This month's SC Survey reveals that an alarmingly high proportion of information security professionals lack the tools and systems needed to alert upper management to the risk of attack and potential damage.
Our latest survey goes a little back to basics in this issue of SC. In an age when IT security managers are bombarded with fancy talk about consumerisation, virtualisation and cloud and the rest, it's worth remembering that many professionals still sweat the small stuff when it comes to network and enterprise architecture security.
We also talk a lot about security becoming a business issue (and it must, of course) and the importance of keeping the board and senior management in the loop, but our survey gives a mixed picture of what is actually happening on the ground.
Just under half of our respondents were only “somewhat confident” that they had the tools and systems to give upper management an accurate assessment of the risk of attack, and, more crucially, an estimate of potential damage. A worrying 30 per cent were either “unsure” or “not confident at all”. Not a great picture and it begs the question: is an opportunity for vendors and the industry at large being missed? Information is key and security professionals need better, more efficient ways of getting status reports to those who matter.
These results are compounded by the conundrum: What security management processes are the most time-consuming? Yep, you got it – “generating reports for management and auditors”, cited by some 64 per cent of our respondents. Given the time-consuming nature of their actual security-related tasks also revealed, it's not hard to start fully forming a picture of an overworked, stressed network security manager deprived of the tools needed to make the job easier. And network security is pretty much fundamental to achieving a secure enterprise. If you can't keep the arteries clear of malware and free from attack then something is very much amiss. Which explains why the majority of our respondents deploy vulnerability analysis, IPS and risk-analysis systems for the all-important task of monitoring network security.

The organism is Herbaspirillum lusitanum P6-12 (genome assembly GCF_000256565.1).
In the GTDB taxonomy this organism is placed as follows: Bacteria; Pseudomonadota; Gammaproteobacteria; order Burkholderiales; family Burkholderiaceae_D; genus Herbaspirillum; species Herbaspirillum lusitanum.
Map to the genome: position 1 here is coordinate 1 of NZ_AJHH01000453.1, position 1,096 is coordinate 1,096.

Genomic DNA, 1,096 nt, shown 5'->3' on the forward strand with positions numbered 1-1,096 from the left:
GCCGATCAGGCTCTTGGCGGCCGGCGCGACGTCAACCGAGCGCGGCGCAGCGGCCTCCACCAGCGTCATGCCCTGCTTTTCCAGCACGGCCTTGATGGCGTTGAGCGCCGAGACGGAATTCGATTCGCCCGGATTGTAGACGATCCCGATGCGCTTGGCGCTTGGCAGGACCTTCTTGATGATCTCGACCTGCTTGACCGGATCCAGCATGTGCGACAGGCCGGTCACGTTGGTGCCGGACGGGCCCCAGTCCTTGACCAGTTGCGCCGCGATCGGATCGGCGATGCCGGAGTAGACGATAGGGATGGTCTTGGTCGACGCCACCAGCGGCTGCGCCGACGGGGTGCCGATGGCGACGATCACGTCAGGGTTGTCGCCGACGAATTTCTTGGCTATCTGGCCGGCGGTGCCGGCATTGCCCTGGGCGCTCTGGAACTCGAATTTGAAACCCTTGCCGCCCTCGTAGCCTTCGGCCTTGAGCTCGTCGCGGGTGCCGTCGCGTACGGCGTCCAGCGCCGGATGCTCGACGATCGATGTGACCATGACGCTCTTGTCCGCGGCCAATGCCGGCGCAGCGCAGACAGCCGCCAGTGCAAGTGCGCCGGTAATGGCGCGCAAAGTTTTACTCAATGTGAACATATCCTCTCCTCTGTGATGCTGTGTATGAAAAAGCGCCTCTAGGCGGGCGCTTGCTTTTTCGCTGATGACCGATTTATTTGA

However, further down the list are such leading-edge items as SIEM and network compliance management. This is revealing in that, while conference speakers, vendors and indeed articles in SC discuss such advances, it seems that out at the coal face, security mangers are occupied with more fundamental matters and using proven tools to deal with them. Yet as discussed earlier, such tools might help them deal with the business and administration aspects of network security.
When it comes to one of those fundamentals – patching – the survey results are perhaps disappointing in terms of what we might want to believe as an industry, but nonetheless probably show the pressures that network managers are under. It reveals that fewer than 30 per cent mange to patch high-priority vulnerabilities within 24 hours, while around half take up to seven days. So again, what can the industry do to help improve these important response times – including response times to the most worrying threats: new attacks discovered in the wild?
The SC/Skybox Security survey ran during September 2011 and analysed the responses of 268 IT security professionals.